[Viewpoint] Korea will help, but only a littleOn May 23, some 60 people gathered at the Seoul Catholic Youth Center. Section chief-level officials from various government agencies and representatives from civil groups attended the discussion session on “The Peer Review of the OECD/DAC (Organization of Economic Cooperation and
Development/Development Assistance Committee) and Improvement Plans for Korea’s ODA (Official Development Assistance).”
Prior to the peer review committee’s visit to Korea, the government officials and civil group representatives shared opinions and evaluated progress.
The peer review committee arrived in Seoul on June 11 for a week-long survey on the ODA’s progress and future plans.
At the discussion, some officials made incomprehensible comments. A team leader from the Prime Minister’s Office said, “The declaration to expand the ODA fund to 0.25 percent of the GDP by year 2015 was made without proper planning, and citizens’ awareness should be improved by promoting and publicizing the policy.”
An official from the Ministry of Strategy and Finance said, “It is said that we are far off from attaining the promised size of ODA, and the ultimate cause is the failure to reflect the portion of added ODA in the long-term budget planning of the government.”
On what the Korean government promised to the international society as Korea joined the OECD/DAC in 2010 and became an assistance donor, the officials said that it was a declaration not based on planning, and the assistance is not reflected in the budget plan. The civil society representatives were dumbstruck.
Hansung University Prof. Lee Tae-ju, the head of the ODA Watch, said that it is very risky for a country that has been a member of the OECD/DAC for a mere year or two to ignore the international norm. He emphasized that the Korean government must keep its promise for the total ODA amount and abide by the rules of the DAC.
Entry into the DAC means more than the fact that Korea is no longer a beneficiary of international assistance for the past 50 years. As a member of the assistant donors, Korea has attained the international status of a developed country.
But if these officials are telling the truth, Korea may be in danger of breaking its promise to the international community as soon as we reached prominent status, just as Professor Lee warned.
In fact, the government is making its share of efforts. In early 2010, the year Korea joined the DAC, the Basic Law on International Development and Cooperation was enacted. In October, 17 government offices and agencies, including the Prime Minister’s Office, the Ministry of Strategy and Finance and the Ministry of Foreign Affairs and Trade, jointly prepared the general plan for advancement of international development and cooperation until 2015.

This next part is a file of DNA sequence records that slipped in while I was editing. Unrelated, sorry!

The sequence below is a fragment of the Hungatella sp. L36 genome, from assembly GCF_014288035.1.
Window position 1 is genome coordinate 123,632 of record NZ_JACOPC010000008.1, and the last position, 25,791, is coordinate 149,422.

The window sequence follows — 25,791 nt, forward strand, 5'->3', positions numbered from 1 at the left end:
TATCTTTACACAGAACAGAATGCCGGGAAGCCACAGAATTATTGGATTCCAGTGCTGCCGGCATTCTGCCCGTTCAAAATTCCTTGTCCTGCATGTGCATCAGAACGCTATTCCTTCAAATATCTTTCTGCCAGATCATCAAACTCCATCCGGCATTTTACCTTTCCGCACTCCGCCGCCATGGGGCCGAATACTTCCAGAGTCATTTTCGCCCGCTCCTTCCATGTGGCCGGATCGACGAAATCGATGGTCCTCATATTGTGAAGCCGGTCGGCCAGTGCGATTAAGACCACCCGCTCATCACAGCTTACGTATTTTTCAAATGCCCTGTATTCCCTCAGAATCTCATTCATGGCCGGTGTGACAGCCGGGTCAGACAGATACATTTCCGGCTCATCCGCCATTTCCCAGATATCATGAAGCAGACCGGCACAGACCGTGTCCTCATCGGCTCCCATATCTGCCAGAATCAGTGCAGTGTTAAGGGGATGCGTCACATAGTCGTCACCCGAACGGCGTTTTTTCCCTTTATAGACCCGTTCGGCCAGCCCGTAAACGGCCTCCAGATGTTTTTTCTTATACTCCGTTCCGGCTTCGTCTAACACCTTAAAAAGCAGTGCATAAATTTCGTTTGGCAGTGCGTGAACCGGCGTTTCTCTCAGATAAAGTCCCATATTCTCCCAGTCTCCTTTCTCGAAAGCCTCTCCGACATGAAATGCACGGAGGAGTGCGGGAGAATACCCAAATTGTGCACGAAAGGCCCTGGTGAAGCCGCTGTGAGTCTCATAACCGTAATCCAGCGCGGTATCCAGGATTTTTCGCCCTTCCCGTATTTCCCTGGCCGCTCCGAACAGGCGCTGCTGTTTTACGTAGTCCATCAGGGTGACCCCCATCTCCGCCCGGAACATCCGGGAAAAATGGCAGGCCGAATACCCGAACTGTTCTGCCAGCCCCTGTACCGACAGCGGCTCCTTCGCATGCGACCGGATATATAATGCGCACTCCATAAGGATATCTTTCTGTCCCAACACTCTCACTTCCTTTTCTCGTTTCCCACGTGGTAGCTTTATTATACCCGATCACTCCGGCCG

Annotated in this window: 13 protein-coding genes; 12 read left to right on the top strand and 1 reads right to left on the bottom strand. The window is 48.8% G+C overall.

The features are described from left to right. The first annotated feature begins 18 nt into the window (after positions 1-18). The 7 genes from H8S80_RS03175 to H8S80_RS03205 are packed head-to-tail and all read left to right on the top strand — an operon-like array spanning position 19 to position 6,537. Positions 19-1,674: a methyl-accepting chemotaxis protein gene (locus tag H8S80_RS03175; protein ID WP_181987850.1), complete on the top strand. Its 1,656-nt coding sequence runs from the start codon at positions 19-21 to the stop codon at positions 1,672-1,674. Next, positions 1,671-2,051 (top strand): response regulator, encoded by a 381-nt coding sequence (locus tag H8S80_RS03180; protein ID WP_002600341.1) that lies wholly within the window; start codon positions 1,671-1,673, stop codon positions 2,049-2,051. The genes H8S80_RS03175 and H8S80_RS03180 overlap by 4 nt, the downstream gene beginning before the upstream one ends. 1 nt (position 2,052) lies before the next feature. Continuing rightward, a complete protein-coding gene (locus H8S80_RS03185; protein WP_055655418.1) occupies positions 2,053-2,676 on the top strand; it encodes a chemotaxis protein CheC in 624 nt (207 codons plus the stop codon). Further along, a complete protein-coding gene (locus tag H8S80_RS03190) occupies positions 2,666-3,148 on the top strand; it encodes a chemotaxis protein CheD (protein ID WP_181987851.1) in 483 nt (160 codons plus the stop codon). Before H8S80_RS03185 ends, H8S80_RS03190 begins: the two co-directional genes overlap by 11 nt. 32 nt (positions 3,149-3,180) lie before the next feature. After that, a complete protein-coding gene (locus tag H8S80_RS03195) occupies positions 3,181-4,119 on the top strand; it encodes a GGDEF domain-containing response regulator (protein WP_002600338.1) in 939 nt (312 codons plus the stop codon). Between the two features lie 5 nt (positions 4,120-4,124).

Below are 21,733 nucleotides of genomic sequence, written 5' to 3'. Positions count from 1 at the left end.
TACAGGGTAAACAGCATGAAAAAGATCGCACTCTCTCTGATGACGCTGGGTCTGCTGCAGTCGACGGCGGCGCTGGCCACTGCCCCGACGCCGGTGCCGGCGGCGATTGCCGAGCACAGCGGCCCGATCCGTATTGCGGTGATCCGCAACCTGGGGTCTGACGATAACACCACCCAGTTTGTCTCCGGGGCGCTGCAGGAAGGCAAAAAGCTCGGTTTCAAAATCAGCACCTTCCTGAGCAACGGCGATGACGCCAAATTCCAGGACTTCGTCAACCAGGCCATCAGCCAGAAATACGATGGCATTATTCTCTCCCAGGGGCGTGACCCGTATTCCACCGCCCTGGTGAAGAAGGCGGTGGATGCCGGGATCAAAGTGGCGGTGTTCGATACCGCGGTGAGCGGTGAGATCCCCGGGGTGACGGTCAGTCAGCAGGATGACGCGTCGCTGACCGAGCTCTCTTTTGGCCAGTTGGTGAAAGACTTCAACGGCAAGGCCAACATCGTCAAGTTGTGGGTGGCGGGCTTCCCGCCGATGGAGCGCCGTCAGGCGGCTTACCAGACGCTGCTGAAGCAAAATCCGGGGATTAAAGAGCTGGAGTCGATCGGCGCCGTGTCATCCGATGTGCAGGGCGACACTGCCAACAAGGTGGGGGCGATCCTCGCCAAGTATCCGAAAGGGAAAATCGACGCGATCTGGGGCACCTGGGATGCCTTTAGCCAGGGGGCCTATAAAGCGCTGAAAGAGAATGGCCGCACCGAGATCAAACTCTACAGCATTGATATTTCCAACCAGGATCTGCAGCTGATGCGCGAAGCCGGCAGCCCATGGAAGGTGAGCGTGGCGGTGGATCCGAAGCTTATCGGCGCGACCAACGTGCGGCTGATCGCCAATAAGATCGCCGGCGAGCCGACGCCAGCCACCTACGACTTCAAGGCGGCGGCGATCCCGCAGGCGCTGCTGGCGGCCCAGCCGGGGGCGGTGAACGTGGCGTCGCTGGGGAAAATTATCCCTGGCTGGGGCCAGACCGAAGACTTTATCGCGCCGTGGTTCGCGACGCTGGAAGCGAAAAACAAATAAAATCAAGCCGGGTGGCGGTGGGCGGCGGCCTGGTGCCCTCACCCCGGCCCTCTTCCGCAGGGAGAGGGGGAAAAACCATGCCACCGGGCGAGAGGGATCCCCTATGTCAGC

According to the program, the government added 1.1 trillion won ($943 million), or 0.12 percent of GDP, for the ODA budget in 2010, and 1.9 trillion won in 2012, expected to be about 0.15 percent of the GDP.
Also, the development assistance was included in the agenda of the Group of 20 summit, and the High Level Forum on Aid Effectiveness was successfully hosted in Busan. As a new member of the DAC, Korea has made respectable contributions.
Nevertheless, much concern remains over the promise to provide 0.25 percent of the GDP as ODA by 2015.
At the current rate of economic growth, the total ODA in 2015 is estimated to be 3.6 trillion won.
In order to reach the current average, 0.35 percent, of the OECD/DAC member countries, the ODA should be constantly increased. Many people are skeptical if it is possible to reach a national consensus on such an increase.
However, creating a national consensus and publicizing the cause are separate issues. What is more urgent is keeping the promise Korea has made to the international community.
Only when the Republic of Korea shows its commitment as the 13th-largest economy in the world and faithfully abides by the international norms will the international community recognize Korea as a bona fide developed country. The president, who made the promise, must make sure the plans for advancement of the ODA are implemented and the ODA increase plan is reflected in the long-term government budget program.
by Lee Chang-ho